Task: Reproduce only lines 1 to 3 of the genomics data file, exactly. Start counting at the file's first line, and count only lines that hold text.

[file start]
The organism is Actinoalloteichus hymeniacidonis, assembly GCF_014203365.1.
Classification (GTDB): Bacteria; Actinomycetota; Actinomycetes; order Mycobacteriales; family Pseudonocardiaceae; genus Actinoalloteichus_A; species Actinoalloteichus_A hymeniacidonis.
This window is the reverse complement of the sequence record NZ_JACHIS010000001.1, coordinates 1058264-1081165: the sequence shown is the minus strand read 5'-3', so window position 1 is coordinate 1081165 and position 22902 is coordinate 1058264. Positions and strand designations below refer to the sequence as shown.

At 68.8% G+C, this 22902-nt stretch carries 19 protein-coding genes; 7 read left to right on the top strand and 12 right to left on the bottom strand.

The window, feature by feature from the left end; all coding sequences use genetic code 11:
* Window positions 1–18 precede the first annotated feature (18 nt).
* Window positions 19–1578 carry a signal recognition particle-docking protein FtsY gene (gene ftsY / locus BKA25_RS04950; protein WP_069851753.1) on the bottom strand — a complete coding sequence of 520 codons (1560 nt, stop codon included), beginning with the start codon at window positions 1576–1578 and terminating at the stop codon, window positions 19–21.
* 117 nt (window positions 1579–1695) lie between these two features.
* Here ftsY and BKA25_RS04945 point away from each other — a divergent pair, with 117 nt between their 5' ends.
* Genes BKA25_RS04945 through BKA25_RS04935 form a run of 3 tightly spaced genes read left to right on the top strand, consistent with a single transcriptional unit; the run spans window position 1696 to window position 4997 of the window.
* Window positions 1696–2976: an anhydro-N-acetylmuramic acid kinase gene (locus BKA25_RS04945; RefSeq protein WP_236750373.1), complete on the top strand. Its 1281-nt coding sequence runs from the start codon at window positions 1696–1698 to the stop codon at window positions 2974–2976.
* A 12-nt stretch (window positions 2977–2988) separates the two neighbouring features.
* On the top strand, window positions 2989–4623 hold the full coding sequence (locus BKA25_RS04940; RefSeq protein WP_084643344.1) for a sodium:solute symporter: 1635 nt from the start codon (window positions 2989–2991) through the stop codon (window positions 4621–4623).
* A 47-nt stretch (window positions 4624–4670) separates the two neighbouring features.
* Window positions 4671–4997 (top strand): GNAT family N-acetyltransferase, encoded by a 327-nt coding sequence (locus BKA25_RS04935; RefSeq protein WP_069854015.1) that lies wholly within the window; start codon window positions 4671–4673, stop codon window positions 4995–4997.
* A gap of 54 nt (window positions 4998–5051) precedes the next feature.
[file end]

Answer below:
The organism is Actinoalloteichus hymeniacidonis, assembly GCF_014203365.1.
Classification (GTDB): Bacteria; Actinomycetota; Actinomycetes; order Mycobacteriales; family Pseudonocardiaceae; genus Actinoalloteichus_A; species Actinoalloteichus_A hymeniacidonis.
This window is the reverse complement of the sequence record NZ_JACHIS010000001.1, coordinates 1058264-1081165: the sequence shown is the minus strand read 5'-3', so window position 1 is coordinate 1081165 and position 22902 is coordinate 1058264. Positions and strand designations below refer to the sequence as shown.